36. The method of claim 34 wherein said step of making a portion of said first chamber wall resistant to heat transmission comprises the step of applying a heat-reflective surface to said first chamber wall to make said first chamber wall resistant to heat transmission.
37. A method of heating tissue from within a duct in a patient's body, comprising the steps of
inserting into the duct a plurality of fluid-expandable chambers, each of said chambers being defined at least in part by a flexible wall that engages body tissue, said plurality of chambers being fillable with fluid through a plurality of lumens extending through a catheter shaft on which said chambers are mounted, at least a first of said chambers being fillable with fluid separately with respect to at least a second of said chambers, so that said plurality of chambers can occupy any of a plurality of possible total volumes,
selecting one of said possible total volumes,
filling at least one of said chambers with fluid, while leaving at least one other of said chambers unfilled, so that said plurality of chambers occupies said selected total volume, and
heating said fluid within at least one of said chambers, so that heat of a controlled temperature is transmitted from said fluid to surrounding tissue by thermal conduction through a wall of said at least one of said chambers,
whereby compression of said tissue is controlled, and hence effectiveness of transfer of heat to said tissue is controlled.
Description

This application is a continuation-in-part of U.S. application Ser. No. 07/263,815, filed Oct. 28, 1988, now U.S. Pat. No. 4,955,377.

BACKGROUND OF THE INVENTION

This invention relates to heating catheters, and especially to balloon catheters and similar devices used to apply heat within a patient's body, for hyperthermic treatment of tumors and other medical procedures.

Certain lesions, such as tumors or plaque deposits located in or near various ducts of the body, are positioned eccentrically, rather than concentrically, with respect to the duct. For example, a tumor of the esophagus might be located eccentrically on one side of the esophagus. Such a tumor might typically be treated by inserting a balloon catheter into the esophagus and heating fluid inside the balloon.

The extent of heating of tissue is a function of the amount of compression of the tissue. As tissue is compressed, it loses its ability to act as a heat sink, and hence the temperature of the compressed tissue increases. The amount of compression of the tissue is dependent upon the volume occupied by the balloon relative to the diameter of the vessel or duct. The compression of the tissue is not necessarily dependent upon the pressure inside the balloon, however, because the pressure inside the balloon is a consequence of the resistance of the balloon itself to expansion, especially if the balloon is nondistensible, rather than a consequence of the resistance of the tissue to expansion of the balloon.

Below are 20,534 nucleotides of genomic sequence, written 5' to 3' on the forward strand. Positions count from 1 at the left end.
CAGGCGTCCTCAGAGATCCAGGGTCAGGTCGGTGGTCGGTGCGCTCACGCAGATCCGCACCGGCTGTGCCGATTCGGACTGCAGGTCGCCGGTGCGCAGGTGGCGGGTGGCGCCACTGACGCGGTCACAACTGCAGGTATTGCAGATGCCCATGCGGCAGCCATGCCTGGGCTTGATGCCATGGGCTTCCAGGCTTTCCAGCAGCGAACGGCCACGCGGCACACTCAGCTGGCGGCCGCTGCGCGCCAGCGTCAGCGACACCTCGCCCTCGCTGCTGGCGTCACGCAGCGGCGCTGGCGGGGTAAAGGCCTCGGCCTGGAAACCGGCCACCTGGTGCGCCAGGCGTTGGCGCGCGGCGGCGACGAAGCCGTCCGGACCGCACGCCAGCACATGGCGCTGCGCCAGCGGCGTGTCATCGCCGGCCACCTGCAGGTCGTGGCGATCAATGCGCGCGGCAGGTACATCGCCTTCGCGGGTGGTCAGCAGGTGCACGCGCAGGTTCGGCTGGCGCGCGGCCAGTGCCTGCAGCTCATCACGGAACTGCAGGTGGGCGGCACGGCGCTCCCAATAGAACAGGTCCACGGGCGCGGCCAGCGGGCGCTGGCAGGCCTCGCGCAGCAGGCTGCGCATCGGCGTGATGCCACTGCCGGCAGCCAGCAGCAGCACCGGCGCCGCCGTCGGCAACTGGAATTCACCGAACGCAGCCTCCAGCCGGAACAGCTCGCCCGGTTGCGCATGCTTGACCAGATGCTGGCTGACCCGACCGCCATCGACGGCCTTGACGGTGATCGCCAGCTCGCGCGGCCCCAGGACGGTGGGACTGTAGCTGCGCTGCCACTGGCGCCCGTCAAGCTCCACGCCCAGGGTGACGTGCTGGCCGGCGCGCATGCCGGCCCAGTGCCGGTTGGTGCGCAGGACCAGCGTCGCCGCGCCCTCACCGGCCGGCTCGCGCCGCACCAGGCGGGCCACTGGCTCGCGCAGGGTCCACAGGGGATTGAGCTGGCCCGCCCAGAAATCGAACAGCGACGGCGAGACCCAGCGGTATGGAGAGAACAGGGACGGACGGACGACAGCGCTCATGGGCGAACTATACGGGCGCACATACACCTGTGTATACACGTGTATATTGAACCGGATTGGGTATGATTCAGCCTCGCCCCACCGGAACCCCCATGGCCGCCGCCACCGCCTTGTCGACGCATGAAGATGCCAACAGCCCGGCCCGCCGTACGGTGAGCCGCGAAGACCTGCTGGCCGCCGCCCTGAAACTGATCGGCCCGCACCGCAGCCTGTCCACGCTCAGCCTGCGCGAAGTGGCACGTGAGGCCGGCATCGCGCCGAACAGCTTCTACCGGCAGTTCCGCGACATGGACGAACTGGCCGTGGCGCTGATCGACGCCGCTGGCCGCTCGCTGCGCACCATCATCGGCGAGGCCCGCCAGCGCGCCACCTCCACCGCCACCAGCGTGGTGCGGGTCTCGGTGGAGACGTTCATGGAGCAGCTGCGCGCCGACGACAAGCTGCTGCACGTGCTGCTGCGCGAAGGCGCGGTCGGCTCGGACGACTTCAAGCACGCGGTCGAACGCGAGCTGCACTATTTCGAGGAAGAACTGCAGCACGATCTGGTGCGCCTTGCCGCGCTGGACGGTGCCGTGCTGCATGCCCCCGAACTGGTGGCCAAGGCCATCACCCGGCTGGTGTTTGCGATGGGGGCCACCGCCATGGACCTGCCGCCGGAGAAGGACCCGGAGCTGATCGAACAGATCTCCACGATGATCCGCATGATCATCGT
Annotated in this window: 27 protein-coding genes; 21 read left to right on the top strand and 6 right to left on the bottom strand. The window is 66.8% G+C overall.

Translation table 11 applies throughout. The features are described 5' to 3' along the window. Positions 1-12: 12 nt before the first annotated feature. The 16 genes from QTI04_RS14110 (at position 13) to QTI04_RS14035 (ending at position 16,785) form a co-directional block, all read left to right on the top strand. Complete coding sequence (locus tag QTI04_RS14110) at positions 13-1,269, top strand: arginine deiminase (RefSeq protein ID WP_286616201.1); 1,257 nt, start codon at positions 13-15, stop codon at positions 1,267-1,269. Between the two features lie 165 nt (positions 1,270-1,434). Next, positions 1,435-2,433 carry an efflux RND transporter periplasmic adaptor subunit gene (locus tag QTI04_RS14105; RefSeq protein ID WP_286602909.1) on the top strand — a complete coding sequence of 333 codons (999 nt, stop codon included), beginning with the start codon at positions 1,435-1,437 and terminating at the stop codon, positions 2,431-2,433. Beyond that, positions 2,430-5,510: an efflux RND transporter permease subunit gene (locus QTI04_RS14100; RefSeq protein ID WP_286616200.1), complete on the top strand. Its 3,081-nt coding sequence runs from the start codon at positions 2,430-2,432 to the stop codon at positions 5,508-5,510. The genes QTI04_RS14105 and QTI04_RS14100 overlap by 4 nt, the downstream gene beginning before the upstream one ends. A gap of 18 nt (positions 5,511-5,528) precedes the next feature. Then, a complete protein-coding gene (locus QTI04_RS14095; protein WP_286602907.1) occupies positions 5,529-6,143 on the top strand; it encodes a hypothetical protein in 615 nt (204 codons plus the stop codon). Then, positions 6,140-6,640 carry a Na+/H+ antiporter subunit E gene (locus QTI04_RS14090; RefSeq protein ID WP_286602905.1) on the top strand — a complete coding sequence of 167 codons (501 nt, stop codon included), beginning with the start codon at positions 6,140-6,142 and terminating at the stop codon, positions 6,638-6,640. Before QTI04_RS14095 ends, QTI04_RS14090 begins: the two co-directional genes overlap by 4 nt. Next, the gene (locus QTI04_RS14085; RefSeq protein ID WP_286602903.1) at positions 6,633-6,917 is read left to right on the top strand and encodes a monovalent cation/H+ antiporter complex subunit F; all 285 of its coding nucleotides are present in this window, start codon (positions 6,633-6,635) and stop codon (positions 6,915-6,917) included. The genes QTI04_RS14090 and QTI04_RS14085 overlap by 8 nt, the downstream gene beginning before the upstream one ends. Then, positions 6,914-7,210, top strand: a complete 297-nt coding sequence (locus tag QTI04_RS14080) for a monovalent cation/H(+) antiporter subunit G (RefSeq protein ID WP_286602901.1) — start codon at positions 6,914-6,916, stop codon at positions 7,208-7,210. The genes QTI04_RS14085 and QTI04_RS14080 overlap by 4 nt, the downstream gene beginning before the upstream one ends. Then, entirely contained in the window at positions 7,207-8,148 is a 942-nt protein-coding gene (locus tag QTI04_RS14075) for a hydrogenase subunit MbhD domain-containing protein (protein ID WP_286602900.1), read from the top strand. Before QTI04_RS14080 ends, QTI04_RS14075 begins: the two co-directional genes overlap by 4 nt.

SUMMARY OF THE INVENTION

The invention features catheter devices for use in hyperthermia treatment of esophageal tumors and other benign or malignant tumors, as well as catheter devices for use in blood vessel applications.

In one aspect the invention features a catheter device for heating tissue, employing a catheter shaft constructed for insertion into a patient's body, and at least one chamber mounted on the catheter shaft. The catheter shaft has at least one lumen for fluid flow through the shaft. The chamber or chambers are defined by walls that are at least in part expandable to engage body tissue. Fluid can flow through the lumen between the chamber or chambers and a fluid source outside the body. The chamber or chambers can be filled thereby with the fluid after they have been placed within the body. A heating device can heat liquid within at least one of the chambers to a controlled temperature. Means are provided for selectively directing heat transmission, by thermal conduction through the wall of the heated chamber, from the liquid in the balloon toward a portion of surrounding tissue.